July 08, 2007

A Personal Matter of Life and Death

I'm going to venture off topic with this post because, well, it's my blog.

Pastor Brenda and I have been operating with a heavy weight on our shoulders in recent weeks.

In May, not long after I recovered from complications following "routine" gallbladder surgery, Pastor Brenda went in for her annual mamogram.

They found a very small lump in her left breast.

They did a biopsy.

The biopsy showed some "bad cells," so they performed a lumpectomy, where they remove a portion of the tissue from inside the breast.

The pathology tests showed that there were four very, very small cancererous tumors.

They had to go back in and extract more tissue.

This is the part where our faith was being tested. We both felt that she would be completely healed, but we didn't know how big a price she would have to pay for that healing. After the third procedure, we waited to see if further treatment, likely radiation, would be needed.

Praise the Lord, it wasn't. The pathology (two days after we had been told to expect the results) came back clean. No more cancer, no more surgery or other treatment needed.

I post this for two reasons. First of all, that our passionate prayers were answered and Pastor Brenda will be fine.

Second, with her blessing, I want to point out the vital importance of early detection. If Brenda had skipped her annual exam, this cancer would have had plenty of time to get a good foothold, and her prognosis could have been much, much worse.

Unlike many of our laws, breast cancer does not discriminate based on a woman's sexual orientation.

I am linking to the Susan G. Komen Foundation's website, which contains a plethora of information about breast cancer. Pastor Brenda and I recently participated in the Race For The Cure in Washington, DC, and now that she is officially a breast cancer survivor, you can bet we'll be doing that as long as we are able. It was inspiring walking along with so many brave survivors who endured a lot more than Brenda had to.

So why did God allow my wife to be afflicted with those tumors? Perhaps so you could read about her story here. Perhaps she will meet someone in the future who needs to hear about the value of early detection.

I'm just glad she'll be around, whole and healthy, to do so.


  1. Yes, thank goodness she is fine. Truly. The story makes me less scared of doctors a bit. Just a bit.

    But I wanted to respond to your statement "First of all, that our passionate prayers were answered and Pastor Brenda will be fine."

    What if she were not fine? You may say that we don't get answers that we want to our prayers. That God has his own plan.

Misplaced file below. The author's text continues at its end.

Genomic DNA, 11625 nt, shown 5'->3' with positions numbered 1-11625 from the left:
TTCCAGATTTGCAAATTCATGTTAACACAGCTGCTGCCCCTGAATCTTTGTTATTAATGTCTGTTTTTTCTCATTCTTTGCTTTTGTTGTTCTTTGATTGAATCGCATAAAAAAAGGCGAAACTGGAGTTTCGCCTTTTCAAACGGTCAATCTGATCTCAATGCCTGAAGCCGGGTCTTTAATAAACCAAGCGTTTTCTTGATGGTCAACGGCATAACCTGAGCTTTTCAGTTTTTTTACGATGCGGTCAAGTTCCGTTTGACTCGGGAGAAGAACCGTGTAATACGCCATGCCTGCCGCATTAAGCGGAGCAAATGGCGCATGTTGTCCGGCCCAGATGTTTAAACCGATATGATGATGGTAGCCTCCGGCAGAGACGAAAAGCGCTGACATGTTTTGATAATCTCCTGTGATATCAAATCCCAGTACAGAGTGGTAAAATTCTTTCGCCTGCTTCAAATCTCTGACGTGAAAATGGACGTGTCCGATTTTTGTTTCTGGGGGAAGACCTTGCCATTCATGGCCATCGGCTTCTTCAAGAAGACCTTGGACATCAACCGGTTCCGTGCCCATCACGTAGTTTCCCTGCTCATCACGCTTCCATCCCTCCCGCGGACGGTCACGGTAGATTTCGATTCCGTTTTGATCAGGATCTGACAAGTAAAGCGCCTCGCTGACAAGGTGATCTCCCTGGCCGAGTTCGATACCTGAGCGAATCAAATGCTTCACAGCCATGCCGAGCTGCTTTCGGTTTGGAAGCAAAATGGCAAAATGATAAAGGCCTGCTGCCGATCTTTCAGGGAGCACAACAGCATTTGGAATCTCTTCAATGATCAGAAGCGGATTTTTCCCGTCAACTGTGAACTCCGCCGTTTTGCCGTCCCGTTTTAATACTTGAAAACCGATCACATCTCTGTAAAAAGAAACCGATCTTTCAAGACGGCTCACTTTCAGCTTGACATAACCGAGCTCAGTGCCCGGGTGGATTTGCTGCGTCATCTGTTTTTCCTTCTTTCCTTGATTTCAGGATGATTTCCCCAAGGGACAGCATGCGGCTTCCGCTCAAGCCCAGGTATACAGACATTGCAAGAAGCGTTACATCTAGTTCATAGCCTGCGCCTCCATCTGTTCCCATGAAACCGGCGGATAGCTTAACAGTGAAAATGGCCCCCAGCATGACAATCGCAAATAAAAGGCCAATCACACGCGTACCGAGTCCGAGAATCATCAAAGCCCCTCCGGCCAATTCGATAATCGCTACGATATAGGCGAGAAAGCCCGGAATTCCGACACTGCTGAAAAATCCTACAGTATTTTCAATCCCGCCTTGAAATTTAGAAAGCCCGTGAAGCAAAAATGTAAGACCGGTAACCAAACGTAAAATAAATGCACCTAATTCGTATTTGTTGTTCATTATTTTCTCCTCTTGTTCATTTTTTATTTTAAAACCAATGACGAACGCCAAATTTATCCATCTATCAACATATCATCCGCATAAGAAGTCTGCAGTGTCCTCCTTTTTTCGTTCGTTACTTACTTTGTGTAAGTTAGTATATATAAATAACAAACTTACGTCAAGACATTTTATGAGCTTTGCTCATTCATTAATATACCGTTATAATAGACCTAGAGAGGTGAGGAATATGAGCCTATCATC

After experiencing my own husband's death from cancer and all of the church people saying they would pray for him (and they did) and saying after he died that God's plans were different, I have developed a real aversion for these statements.

    Isn't it a platitude to say God's plans are different or that a prayer was answered?

    We had a pastor here that I complained to about this. They were praying for healing for a member of the congregation and I had to object. The minister said that they pray for the healing of the soul to accept what is going to come. That I can understand: praying for strength to live through something awful.

    Well, this is confused and long. Thank you for your blog.

  2. meeyauw,

    I really appreciate what you are saying in your comment. Of course, if our prayers for health of loved ones were always answered, people would never die. That wouldn't work, now would it?

    Having also lost a spouse, I can empathize with your perspective here. In Brenda's situation, however, we had both felt we received assurance from God that she would emerge from this healthy and whole before we got too deep into it, so our prayers were more of the "don't make her have to go through radiation treatment" than "please spare her life."

    We weren't at sure he would answer that prayer, but we feel He did because we are gearing up some ministry initiatives we believe He led us to, and it's not like God to point us in a certain direction just to pull the rug out from under us.

    I learned after losing my late wife that even that was part of His plan, and when I sought Him out, he pointed me in the direction He wanted me to go. It was a painful, humbling time that I emerged from stronger and more at peace than ever.

    I hope that explains where I was coming from.